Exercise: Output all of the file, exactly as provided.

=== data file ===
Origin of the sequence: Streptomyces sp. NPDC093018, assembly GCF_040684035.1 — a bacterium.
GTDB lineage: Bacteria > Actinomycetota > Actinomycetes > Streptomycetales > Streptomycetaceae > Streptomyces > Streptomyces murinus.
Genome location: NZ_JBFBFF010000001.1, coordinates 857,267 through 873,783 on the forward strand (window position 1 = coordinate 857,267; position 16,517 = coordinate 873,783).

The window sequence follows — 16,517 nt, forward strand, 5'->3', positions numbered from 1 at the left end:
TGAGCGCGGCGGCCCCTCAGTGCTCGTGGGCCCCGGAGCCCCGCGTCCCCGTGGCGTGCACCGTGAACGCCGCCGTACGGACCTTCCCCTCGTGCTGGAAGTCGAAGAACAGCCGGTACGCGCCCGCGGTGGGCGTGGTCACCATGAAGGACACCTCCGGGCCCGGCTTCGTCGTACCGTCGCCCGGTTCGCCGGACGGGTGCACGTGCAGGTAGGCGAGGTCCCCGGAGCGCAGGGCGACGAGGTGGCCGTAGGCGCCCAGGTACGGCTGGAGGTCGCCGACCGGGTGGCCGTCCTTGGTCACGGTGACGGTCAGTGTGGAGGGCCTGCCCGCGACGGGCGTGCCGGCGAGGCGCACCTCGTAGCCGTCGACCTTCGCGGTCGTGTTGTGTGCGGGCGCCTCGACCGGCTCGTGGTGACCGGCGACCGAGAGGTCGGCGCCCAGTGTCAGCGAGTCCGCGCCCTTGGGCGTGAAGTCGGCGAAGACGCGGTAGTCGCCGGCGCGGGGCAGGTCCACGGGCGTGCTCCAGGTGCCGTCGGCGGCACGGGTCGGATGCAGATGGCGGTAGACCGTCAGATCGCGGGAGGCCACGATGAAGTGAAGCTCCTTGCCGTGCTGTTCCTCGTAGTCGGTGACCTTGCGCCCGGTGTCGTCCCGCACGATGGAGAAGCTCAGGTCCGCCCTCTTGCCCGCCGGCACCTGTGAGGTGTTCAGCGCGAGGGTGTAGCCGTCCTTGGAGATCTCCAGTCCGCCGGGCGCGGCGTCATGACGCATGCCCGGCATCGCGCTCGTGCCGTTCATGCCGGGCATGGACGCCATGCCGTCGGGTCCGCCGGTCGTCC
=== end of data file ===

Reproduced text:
Origin of the sequence: Streptomyces sp. NPDC093018, assembly GCF_040684035.1 — a bacterium.
GTDB lineage: Bacteria > Actinomycetota > Actinomycetes > Streptomycetales > Streptomycetaceae > Streptomyces > Streptomyces murinus.
Genome location: NZ_JBFBFF010000001.1, coordinates 857,267 through 873,783 on the forward strand (window position 1 = coordinate 857,267; position 16,517 = coordinate 873,783).

The window sequence follows — 16,517 nt, forward strand, 5'->3', positions numbered from 1 at the left end:
TGAGCGCGGCGGCCCCTCAGTGCTCGTGGGCCCCGGAGCCCCGCGTCCCCGTGGCGTGCACCGTGAACGCCGCCGTACGGACCTTCCCCTCGTGCTGGAAGTCGAAGAACAGCCGGTACGCGCCCGCGGTGGGCGTGGTCACCATGAAGGACACCTCCGGGCCCGGCTTCGTCGTACCGTCGCCCGGTTCGCCGGACGGGTGCACGTGCAGGTAGGCGAGGTCCCCGGAGCGCAGGGCGACGAGGTGGCCGTAGGCGCCCAGGTACGGCTGGAGGTCGCCGACCGGGTGGCCGTCCTTGGTCACGGTGACGGTCAGTGTGGAGGGCCTGCCCGCGACGGGCGTGCCGGCGAGGCGCACCTCGTAGCCGTCGACCTTCGCGGTCGTGTTGTGTGCGGGCGCCTCGACCGGCTCGTGGTGACCGGCGACCGAGAGGTCGGCGCCCAGTGTCAGCGAGTCCGCGCCCTTGGGCGTGAAGTCGGCGAAGACGCGGTAGTCGCCGGCGCGGGGCAGGTCCACGGGCGTGCTCCAGGTGCCGTCGGCGGCACGGGTCGGATGCAGATGGCGGTAGACCGTCAGATCGCGGGAGGCCACGATGAAGTGAAGCTCCTTGCCGTGCTGTTCCTCGTAGTCGGTGACCTTGCGCCCGGTGTCGTCCCGCACGATGGAGAAGCTCAGGTCCGCCCTCTTGCCCGCCGGCACCTGTGAGGTGTTCAGCGCGAGGGTGTAGCCGTCCTTGGAGATCTCCAGTCCGCCGGGCGCGGCGTCATGACGCATGCCCGGCATCGCGCTCGTGCCGTTCATGCCGGGCATGGACGCCATGCCGTCGGGTCCGCCGGTCGTCC